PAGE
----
BACKGROUND: COVID-19 has been associated with a high prevalence of myocardial injury and increased cardiovascular morbidity. Copeptin, a marker of vasopressin release, has been previously established as a risk marker in both infectious and cardiovascular disease. METHODS: This prospective, observational study of patients with laboratory-confirmed COVID-19 infection was conducted from June 6th to November 26th, 2020 in a tertiary care hospital. Copeptin and high-sensitive cardiac troponin I (hs-cTnI) levels on admission were collected and tested for their association with the primary composite endpoint of ICU admission or 28-day mortality. RESULTS: A total of 213 eligible patients with COVID-19 were included of whom 55 (25.8%) reached the primary endpoint. Median levels of copeptin and hs-cTnI at admission were significantly higher in patients with an adverse outcome (Copeptin 29.6 pmol/L, [IQR, 16.2-77.8] vs 17.2 pmol/L [IQR, 7.4-41.0] and hs-cTnI 22.8 ng/L [IQR, 11.5-97.5] vs 10.2 ng/L [5.5-23.1], P < 0.001 respectively). ROC analysis demonstrated an optimal cut-off of 19.3 pmol/L for copeptin and 16.8 ng/L for hs-cTnI and an increase of either biomarker was significantly associated with the primary endpoint. The combination of raised hs-cTnI and copeptin yielded a superior prognostic value to individual measurement of biomarkers and was a strong prognostic marker upon multivariable logistic regression analysis (OR 4.274 [95% CI, 1.995-9.154], P < 0.001). Addition of copeptin and hs-cTnI to established risk models improved C-statistics and net reclassification indices. CONCLUSION: The combination of raised copeptin and hs-cTnI upon admission is an independent predictor of ICU admission or 28-day mortality in hospitalized patients with COVID-19.


Subject(s)
COVID-19/blood , COVID-19/mortality , Glycopeptides/blood , Patient Admission/statistics & numerical data , Troponin I/blood , Aged , Biomarkers/blood , Female , Hospital Mortality , Humans , Intensive Care Units , Male , Middle Aged , Predictive Value of Tests , Prognosis , Prospective Studies , ROC Curve , SARS-CoV-2
7.
Glycobiology ; 32(1): 60-72, 2022 02 26.
Article in English | MEDLINE | ID: covidwho-1501077

ABSTRACT

Extensive glycosylation of the spike protein of severe acute respiratory syndrome coronavirus 2 virus not only shields the major part of it from host immune responses, but glycans at specific sites also act on its conformation dynamics and contribute to efficient host receptor binding, and hence infectivity. As variants of concern arise during the course of the coronavirus disease of 2019 pandemic, it is unclear if mutations accumulated within the spike protein would affect its site-specific glycosylation pattern. The Alpha variant derived from the D614G lineage is distinguished from others by having deletion mutations located right within an immunogenic supersite of the spike N-terminal domain (NTD) that make it refractory to most neutralizing antibodies directed against this domain. Despite maintaining an overall similar structural conformation, our mass spectrometry-based site-specific glycosylation analyses of similarly produced spike proteins with and without the D614G and Alpha variant mutations reveal a significant shift in the processing state of N-glycans on one specific NTD site. Its conversion to a higher proportion of complex type structures is indicative of altered spatial accessibility attributable to mutations specific to the Alpha variant that may impact its transmissibility. This and other more subtle changes in glycosylation features detected at other sites provide crucial missing information otherwise not apparent in the available cryogenic electron microscopy-derived structures of the spike protein variants.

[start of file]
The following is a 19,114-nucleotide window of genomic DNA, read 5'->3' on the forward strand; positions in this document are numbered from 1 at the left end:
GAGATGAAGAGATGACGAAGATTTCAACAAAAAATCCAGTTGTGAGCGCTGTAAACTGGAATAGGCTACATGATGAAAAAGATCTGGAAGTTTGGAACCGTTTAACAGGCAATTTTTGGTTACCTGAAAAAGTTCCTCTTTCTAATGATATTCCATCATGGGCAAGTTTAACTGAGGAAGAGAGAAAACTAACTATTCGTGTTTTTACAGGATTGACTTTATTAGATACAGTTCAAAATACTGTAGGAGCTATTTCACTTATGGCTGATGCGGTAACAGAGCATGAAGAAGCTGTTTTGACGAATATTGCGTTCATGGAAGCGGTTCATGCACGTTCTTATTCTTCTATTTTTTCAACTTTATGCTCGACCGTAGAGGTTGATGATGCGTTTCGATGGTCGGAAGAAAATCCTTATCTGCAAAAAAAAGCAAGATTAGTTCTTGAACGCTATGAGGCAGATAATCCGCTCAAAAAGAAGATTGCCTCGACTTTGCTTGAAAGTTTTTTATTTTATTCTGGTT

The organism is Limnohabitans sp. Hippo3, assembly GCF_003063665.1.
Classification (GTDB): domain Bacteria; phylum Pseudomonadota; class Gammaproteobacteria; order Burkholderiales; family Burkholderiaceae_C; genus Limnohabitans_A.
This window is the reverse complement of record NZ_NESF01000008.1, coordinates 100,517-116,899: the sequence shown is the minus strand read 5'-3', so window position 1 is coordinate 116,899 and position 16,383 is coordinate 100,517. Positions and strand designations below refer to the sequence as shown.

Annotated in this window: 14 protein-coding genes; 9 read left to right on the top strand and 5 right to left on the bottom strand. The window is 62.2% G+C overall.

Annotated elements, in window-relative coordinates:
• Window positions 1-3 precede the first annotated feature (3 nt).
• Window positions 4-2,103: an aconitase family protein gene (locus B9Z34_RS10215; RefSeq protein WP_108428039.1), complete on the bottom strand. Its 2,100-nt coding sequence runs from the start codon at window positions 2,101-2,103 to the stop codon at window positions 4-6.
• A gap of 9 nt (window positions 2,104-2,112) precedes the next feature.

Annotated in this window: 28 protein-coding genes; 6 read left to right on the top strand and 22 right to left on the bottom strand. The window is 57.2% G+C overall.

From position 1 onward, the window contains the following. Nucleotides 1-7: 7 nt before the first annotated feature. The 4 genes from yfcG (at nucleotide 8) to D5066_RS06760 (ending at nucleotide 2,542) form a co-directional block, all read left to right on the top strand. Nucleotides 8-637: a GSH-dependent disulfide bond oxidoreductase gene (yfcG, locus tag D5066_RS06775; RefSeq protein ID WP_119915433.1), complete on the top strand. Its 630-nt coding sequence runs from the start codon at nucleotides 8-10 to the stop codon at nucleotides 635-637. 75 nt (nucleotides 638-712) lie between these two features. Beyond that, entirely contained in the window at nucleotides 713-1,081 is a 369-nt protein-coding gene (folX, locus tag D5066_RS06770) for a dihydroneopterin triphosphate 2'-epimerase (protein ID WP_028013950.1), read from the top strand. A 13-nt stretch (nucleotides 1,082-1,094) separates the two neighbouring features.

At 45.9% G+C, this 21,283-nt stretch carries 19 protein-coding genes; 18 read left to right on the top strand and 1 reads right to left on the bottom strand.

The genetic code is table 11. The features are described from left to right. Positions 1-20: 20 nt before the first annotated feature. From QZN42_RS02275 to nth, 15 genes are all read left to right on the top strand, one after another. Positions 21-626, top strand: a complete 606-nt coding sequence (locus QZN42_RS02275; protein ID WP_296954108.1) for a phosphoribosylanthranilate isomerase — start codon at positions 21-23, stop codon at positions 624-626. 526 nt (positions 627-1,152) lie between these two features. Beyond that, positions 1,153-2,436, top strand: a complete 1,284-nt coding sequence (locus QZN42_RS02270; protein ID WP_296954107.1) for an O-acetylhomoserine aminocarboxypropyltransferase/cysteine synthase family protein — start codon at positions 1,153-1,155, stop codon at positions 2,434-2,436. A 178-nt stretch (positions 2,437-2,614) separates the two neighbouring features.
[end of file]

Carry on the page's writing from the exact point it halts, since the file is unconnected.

Subject(s)
COVID-19/epidemiology , Glycopeptides/chemistry , Mutation , Polysaccharides/chemistry , SARS-CoV-2/genetics , Spike Glycoprotein, Coronavirus/chemistry , Angiotensin-Converting Enzyme 2/genetics , Angiotensin-Converting Enzyme 2/metabolism , COVID-19/transmission , COVID-19/virology , Carbohydrate Sequence , Datasets as Topic , Glycopeptides/genetics , Glycopeptides/metabolism , Glycosylation , HEK293 Cells , Humans , Mass Spectrometry , Peptide Mapping , Polysaccharides/metabolism , Protein Binding , Receptors, Virus/genetics , Receptors, Virus/metabolism , Recombinant Proteins/chemistry , Recombinant Proteins/genetics , Recombinant Proteins/metabolism , SARS-CoV-2/pathogenicity , Spike Glycoprotein, Coronavirus/genetics , Spike Glycoprotein, Coronavirus/metabolism
8.
Rev Assoc Med Bras (1992) ; 67(8): 1137-1142, 2021 Aug.
Article in English | MEDLINE | ID: covidwho-1477630

ABSTRACT

OBJETIVE: Coronavirus disease 2019 (COVID-19) has quickly turned into a health problem globally. Early and effective predictors of disease severity are needed to improve the management of the patients affected with COVID-19. Copeptin, a 39-amino acid glycopeptide, is known as a C-terminal unit of the precursor pre-provasopressin (pre-proAVP). Activation of AVP system stimulates copeptin secretion in equimolar amounts with AVP. This study aimed to determine serum copeptin levels in the patients with COVID-19 and to examine the relationship between serum copeptin levels and the severity of the disease. METHODS: The study included 90 patients with COVID-19. The patients with COVID-19 were divided into two groups according to disease severity as mild/moderate disease (n=35) and severe disease (n=55). All basic demographic and clinical data of the patients were recorded and blood samples were collected. RESULTS: Copeptin levels were significantly higher in the patients with severe COVID-19 compared with the patients with mild/moderate COVID-19 (p<0.001). Copeptin levels were correlated with ferritin and fibrinogen levels positively (r=0.32, p=0.002 and r=0.25, p=0.019, respectively), and correlated with oxygen saturation negatively (r=-0.37, p<0.001). In the multivariate logistic regression analysis, it was revealed that copeptin (OR: 2.647, 95%CI 1.272-5.510; p=0.009) was an independent predictor of severe COVID-19 disease. A cutoff value of 7.84 ng/mL for copeptin predicted severe COVID-19 with a sensitivity of 78% and a specificity of 80% (AUC: 0.869, 95%CI 0.797-0.940; p<0.001). CONCLUSION: Copeptin could be used as a favorable prognostic biomarker while determining the disease severity in COVID-19.